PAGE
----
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CAS number 305-84-0 YesY
PubChem 439224
ChemSpider 388363 YesY
KEGG C00386 YesY
ChEBI CHEBI:57485 YesY
Jmol-3D images Image 1
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Molecular formula C9H14N4O3
Molar mass 226.23 g mol−1
Appearance Crystalline solid
Melting point 253 °C (487 °F; 526 K) (decomposition)
Except where noted otherwise, data are given for materials in their standard state (at 25 °C (77 °F), 100 kPa)
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Infobox references

Carnosine (beta-alanyl-L-histidine) is a dipeptide of the amino acids beta-alanine and histidine. It is highly concentrated in muscle and brain tissues.

Carnosine and carnitine were discovered by Russian chemist V.Gulevich.[2] Researchers in Britain,[3] South Korea,[4] Russia[5][6] and other countries[7][8][9] have shown that carnosine has a number of antioxidant properties that may be beneficial. Carnosine has been proven to scavenge reactive oxygen species (ROS) as well as alpha-beta unsaturated aldehydes formed from peroxidation of cell membrane fatty acids during oxidative stress.

Carnosine can oppose glycation[10][11] and it can chelate divalent metal ions. Chronic glycolysis is suspected to accelerate aging.[12] Carnosine was found to inhibit diabetic nephropathy by protecting the podocytes and mesangial cells.[13]

Carnosine containing products are also used in topical preparations to reduce wrinkles on the skin.[14]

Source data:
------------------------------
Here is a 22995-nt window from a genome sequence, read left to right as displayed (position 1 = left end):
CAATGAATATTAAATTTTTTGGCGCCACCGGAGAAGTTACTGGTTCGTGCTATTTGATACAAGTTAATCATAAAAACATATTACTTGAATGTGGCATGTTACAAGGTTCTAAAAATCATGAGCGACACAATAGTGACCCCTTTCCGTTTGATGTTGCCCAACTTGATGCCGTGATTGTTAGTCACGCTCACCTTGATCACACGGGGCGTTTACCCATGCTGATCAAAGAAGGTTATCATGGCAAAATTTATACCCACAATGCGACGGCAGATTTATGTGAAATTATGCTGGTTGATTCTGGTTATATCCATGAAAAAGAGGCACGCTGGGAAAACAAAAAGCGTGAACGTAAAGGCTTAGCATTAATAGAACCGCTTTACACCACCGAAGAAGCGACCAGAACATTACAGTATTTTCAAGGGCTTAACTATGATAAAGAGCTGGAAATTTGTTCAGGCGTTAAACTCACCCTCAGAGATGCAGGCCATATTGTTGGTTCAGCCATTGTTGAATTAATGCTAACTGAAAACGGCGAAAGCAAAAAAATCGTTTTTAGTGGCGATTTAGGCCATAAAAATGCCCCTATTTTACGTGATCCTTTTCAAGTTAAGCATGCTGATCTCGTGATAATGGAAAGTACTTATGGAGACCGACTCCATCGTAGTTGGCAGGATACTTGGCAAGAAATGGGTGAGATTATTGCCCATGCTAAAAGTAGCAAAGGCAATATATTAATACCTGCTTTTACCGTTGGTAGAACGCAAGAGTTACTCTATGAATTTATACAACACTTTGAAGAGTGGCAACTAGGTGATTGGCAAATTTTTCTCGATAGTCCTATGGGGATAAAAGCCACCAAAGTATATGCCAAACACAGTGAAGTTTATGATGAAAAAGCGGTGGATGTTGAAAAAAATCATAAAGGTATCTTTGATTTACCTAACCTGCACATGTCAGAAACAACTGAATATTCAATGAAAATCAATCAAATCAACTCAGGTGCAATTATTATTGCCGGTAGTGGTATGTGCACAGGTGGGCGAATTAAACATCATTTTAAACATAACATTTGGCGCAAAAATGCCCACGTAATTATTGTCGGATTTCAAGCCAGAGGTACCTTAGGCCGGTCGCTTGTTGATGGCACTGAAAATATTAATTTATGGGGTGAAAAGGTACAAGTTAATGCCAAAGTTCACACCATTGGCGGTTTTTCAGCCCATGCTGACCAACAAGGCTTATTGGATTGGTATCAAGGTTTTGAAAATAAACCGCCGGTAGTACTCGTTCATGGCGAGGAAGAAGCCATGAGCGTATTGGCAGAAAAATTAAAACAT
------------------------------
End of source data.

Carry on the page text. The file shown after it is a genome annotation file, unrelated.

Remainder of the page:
Some studies have detected beneficial effects of N-acetylcarnosine in preventing and treating cataracts of the eyes; in one of these, carnosine was found to reduce cloudiness in rat lenses that were exposed to guanidine to cause cataracts.[15] However, claims that carnosine confers these and other posited ophthalmological benefits are, as yet, insufficiently supported for endorsement by the mainstream medical community; Britain's Royal College of Ophthalmologists, for instance, has asserted that neither safety nor efficacy has been sufficiently demonstrated to recommend carnosine's use as a topical treatment for cataracts.[16]

A small 2002 study reported that carnosine improved socialization and receptive vocabulary in children with autism.[17] Improvement in this study could have been due to maturation, educational interventions, placebo effect, or other confounds that were not addressed in the study design.[18] In animal models, supplemental carnosine can increase corticosterone levels, which may explain the hyperactivity sometimes seen in high doses.[19] However, the aforementioned study used carnosine injected into chicks intracerebroventricularly, and a raise in corticosterone levels has not yet been found in humans.

In animal models carnosine has been shown to retard cancer growth[20] and protect against alcohol-induced oxidative stress[21] as well as ethanol-induced chronic liver damage.[22] Carnosine is also neuroprotective against permanent poor oxygen supply to brain in mice.[23]

Carnosine can increase the Hayflick limit in human fibroblasts,[24] as well as appearing to reduce the telomere shortening rate.[25] This could potentially favor the growth of certain cancers that thrive due to telomere preservation.[14] Carnosine is also considered as a geroprotector.